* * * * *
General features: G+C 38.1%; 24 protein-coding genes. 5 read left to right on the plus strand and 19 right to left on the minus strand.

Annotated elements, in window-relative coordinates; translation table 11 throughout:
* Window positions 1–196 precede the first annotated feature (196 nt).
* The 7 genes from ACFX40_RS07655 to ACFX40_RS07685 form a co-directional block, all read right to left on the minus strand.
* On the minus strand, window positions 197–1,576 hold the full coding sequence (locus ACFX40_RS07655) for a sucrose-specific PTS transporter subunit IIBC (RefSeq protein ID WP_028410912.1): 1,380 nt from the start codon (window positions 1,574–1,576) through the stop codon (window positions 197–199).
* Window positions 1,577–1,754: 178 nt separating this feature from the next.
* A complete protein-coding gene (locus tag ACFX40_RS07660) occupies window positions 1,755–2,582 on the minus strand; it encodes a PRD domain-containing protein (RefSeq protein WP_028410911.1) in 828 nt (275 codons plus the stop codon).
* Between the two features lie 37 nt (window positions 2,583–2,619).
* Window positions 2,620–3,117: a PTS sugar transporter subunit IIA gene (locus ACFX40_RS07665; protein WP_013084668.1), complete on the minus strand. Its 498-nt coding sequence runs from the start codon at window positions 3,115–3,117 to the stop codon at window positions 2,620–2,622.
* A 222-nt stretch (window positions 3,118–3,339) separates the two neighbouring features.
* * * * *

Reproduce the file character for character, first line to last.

General features: G+C 38.1%; 24 protein-coding genes. 5 read left to right on the plus strand and 19 right to left on the minus strand.

Annotated elements, in window-relative coordinates; translation table 11 throughout:
* Window positions 1–196 precede the first annotated feature (196 nt).
* The 7 genes from ACFX40_RS07655 to ACFX40_RS07685 form a co-directional block, all read right to left on the minus strand.
* On the minus strand, window positions 197–1,576 hold the full coding sequence (locus ACFX40_RS07655) for a sucrose-specific PTS transporter subunit IIBC (RefSeq protein ID WP_028410912.1): 1,380 nt from the start codon (window positions 1,574–1,576) through the stop codon (window positions 197–199).
* Window positions 1,577–1,754: 178 nt separating this feature from the next.
* A complete protein-coding gene (locus tag ACFX40_RS07660) occupies window positions 1,755–2,582 on the minus strand; it encodes a PRD domain-containing protein (RefSeq protein WP_028410911.1) in 828 nt (275 codons plus the stop codon).
* Between the two features lie 37 nt (window positions 2,583–2,619).
* Window positions 2,620–3,117: a PTS sugar transporter subunit IIA gene (locus ACFX40_RS07665; protein WP_013084668.1), complete on the minus strand. Its 498-nt coding sequence runs from the start codon at window positions 3,115–3,117 to the stop codon at window positions 2,620–2,622.
* A 222-nt stretch (window positions 3,118–3,339) separates the two neighbouring features.